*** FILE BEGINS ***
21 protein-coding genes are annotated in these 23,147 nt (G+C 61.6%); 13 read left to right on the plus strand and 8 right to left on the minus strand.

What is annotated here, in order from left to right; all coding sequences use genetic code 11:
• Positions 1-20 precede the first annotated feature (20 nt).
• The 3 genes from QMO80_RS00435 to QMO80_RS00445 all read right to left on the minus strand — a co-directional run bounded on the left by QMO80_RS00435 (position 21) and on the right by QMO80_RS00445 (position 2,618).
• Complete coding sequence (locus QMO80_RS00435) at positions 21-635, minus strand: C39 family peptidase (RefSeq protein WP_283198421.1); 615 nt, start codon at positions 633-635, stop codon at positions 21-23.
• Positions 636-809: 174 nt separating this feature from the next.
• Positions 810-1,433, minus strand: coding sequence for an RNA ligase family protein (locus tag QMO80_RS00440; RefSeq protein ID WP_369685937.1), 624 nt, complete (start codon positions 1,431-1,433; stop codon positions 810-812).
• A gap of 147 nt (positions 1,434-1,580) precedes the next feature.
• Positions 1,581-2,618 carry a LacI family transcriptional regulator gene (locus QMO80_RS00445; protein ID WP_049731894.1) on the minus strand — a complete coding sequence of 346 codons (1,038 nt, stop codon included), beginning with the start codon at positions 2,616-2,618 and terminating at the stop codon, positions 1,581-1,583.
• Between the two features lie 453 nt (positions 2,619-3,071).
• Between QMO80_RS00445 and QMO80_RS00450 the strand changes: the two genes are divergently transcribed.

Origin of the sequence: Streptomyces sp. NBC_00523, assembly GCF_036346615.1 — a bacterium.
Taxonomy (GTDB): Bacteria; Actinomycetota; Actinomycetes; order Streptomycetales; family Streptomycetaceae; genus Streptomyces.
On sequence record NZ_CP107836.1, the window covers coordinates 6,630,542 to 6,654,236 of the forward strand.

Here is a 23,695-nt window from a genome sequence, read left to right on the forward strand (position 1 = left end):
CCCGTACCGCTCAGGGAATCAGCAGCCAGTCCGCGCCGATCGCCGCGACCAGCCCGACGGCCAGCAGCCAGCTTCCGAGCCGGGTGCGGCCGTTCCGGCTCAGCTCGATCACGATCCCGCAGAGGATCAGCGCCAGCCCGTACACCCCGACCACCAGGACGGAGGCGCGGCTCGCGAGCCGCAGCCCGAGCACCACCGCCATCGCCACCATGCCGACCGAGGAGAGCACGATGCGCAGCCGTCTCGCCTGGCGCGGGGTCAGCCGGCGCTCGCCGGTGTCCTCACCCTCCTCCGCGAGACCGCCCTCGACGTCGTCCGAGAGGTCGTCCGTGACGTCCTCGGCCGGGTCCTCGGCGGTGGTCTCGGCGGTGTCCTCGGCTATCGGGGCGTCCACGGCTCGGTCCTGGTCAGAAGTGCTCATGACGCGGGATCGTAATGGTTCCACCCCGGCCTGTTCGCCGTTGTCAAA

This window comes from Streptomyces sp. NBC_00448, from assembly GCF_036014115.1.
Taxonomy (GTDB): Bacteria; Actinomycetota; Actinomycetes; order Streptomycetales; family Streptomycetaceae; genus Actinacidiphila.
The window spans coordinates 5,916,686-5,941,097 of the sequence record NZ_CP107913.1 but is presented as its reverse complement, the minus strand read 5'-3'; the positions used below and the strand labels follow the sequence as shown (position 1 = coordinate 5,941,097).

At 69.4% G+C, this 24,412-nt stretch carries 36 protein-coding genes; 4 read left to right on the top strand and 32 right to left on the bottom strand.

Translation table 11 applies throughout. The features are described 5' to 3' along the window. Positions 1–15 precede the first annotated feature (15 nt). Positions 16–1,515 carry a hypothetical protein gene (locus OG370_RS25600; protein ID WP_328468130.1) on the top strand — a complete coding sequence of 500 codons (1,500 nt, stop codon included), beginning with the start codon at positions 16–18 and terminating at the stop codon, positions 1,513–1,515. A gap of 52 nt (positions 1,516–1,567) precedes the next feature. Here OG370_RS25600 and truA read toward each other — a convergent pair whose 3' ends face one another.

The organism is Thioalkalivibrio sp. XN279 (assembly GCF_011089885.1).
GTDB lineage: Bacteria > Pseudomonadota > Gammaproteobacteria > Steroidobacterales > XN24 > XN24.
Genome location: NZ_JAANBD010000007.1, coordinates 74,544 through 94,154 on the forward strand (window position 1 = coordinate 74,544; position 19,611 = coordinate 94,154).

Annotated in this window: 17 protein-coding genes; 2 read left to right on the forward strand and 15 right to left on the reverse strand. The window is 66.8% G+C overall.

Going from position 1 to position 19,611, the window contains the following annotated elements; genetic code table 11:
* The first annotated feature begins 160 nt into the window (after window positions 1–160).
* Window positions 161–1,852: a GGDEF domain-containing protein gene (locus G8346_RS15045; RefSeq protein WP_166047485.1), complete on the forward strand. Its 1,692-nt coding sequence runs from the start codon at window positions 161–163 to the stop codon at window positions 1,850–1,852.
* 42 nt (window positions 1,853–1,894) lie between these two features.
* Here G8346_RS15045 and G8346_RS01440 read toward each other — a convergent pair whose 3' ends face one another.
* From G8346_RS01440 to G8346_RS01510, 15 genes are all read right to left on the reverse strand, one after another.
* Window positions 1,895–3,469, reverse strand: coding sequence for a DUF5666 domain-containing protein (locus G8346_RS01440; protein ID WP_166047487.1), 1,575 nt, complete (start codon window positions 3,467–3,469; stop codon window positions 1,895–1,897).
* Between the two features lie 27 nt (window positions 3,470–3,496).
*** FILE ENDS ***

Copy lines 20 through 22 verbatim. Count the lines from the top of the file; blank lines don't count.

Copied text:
At 69.4% G+C, this 24,412-nt stretch carries 36 protein-coding genes; 4 read left to right on the top strand and 32 right to left on the bottom strand.

Translation table 11 applies throughout. The features are described 5' to 3' along the window. Positions 1–15 precede the first annotated feature (15 nt). Positions 16–1,515 carry a hypothetical protein gene (locus OG370_RS25600; protein ID WP_328468130.1) on the top strand — a complete coding sequence of 500 codons (1,500 nt, stop codon included), beginning with the start codon at positions 16–18 and terminating at the stop codon, positions 1,513–1,515. A gap of 52 nt (positions 1,516–1,567) precedes the next feature. Here OG370_RS25600 and truA read toward each other — a convergent pair whose 3' ends face one another.

The organism is Thioalkalivibrio sp. XN279 (assembly GCF_011089885.1).